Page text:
The Bamboos, Great Northern Hotel, Byron Bay – 28/06/2012

Extreme weather conditions in Byron Bay yesterday kept a vast amount of people out of town. The Bamboos on the other hand, had different plans. Their flight in to the nearby town of Ballina last night washed out and was re-routed all the way to Brisbane. It may have postponed the gig start time, but it certainly did not dampen their performance. In fact, they thrived at the Great Northern Hotel last night.

The Melbourne nine-piece funk-soul band came alive for their fifth studio album Medicine Man. They opened with a bang, playing Cut Me Down and warming the hearts of the audience. The people needed no encouragement to get their groove on the dance floor. On the microphone, Kylie Auldist apologised for their delay, which left people crowded in the foyers for up to two hours. But the room was already well past that and full of smiles.

Dress code on stage was strictly suit and tie, with cocktail arrays. No special guests that appear on their new album were present for the show; nevertheless, this suave unit certainly knows how to bring the jazz. People of young and old were out on this school night to celebrate music. Classic Bamboo singles were brought out one by one, such as You Ain’t No Good, On the Sly and Keep Me In Mind. Beautiful Day, a brand new song that is so fresh it’s not even on their new album, had the already buzzing crowd erupt in ovation.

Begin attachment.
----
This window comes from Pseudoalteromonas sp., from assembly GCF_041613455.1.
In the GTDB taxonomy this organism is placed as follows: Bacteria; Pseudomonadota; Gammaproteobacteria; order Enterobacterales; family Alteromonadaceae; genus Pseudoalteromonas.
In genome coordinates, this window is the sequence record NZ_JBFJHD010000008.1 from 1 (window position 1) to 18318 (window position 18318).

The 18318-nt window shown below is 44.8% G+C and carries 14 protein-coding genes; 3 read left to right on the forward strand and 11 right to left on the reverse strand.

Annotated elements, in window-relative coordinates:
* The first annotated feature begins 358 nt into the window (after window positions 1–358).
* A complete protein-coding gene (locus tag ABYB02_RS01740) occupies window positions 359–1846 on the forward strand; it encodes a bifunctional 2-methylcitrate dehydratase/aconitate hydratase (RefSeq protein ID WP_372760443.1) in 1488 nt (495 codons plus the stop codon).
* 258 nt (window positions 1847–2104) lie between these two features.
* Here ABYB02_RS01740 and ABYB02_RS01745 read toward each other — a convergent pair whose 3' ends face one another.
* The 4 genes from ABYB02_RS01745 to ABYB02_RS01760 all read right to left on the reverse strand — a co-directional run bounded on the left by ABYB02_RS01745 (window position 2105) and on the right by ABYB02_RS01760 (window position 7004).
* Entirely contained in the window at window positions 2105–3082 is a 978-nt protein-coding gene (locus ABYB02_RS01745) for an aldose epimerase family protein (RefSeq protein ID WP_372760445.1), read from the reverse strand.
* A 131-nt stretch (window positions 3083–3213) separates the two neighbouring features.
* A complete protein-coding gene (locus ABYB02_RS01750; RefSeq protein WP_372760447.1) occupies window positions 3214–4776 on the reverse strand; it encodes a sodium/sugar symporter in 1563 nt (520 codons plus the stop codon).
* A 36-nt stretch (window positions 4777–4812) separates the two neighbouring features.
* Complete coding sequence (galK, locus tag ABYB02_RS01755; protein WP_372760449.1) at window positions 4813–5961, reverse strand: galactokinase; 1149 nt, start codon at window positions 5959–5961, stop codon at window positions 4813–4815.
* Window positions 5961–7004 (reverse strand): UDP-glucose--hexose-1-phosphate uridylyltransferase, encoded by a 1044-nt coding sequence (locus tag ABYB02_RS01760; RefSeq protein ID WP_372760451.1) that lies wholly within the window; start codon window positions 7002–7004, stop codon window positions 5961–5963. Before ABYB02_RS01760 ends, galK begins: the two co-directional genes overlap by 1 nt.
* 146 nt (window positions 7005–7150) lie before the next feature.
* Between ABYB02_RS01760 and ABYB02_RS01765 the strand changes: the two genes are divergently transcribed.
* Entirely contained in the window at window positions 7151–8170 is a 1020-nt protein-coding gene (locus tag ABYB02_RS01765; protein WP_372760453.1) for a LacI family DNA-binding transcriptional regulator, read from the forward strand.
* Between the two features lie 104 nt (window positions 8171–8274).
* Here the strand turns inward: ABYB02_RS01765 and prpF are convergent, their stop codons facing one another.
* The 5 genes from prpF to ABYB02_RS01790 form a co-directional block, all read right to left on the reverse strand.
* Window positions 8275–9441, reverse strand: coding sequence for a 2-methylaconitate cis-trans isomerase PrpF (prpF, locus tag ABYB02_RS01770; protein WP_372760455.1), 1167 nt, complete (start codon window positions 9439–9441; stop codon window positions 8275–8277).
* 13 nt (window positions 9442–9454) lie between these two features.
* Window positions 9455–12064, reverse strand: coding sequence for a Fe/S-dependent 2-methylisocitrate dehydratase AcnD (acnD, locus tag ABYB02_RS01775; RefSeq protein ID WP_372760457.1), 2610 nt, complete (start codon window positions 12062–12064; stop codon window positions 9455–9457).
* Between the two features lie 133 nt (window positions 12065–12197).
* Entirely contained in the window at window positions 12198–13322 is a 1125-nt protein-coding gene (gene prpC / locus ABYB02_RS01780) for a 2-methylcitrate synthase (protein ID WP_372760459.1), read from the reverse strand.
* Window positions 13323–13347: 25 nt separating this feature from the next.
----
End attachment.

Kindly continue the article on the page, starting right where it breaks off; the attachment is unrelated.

Window, the last song on their new album, Medicine Man, was introduced by founding band member Lance Ferguson. He described it as a tribute song written for the late Amy Winehouse. It’s soft, sombre tone made the hairs on the back of my neck stand up, bridging in to an ambient xylophone chorus. The Bamboos came back out of the blocks with their super cover of Nashville rockers, Kings of Leon song Kings of the Rodeo. An entourage of brass and woodwind roared through the room, which peaked with an epic jazz flute solo.

Newest band member Ella Thompson helped out throughout the night on vocals, none better than her cover of the experimental dubstep song by James Blake, the Wilhelm Scream. I don’t think a single person in the venue would disagree that she tore that song a new six string. Ella showed her vocal range earlier in the night, opening the show with her solo band, Axolotl.

A cold reality set in at midnight, when the audio curfew came into effect and the crowd dispersed back into the wet and windy abyss.

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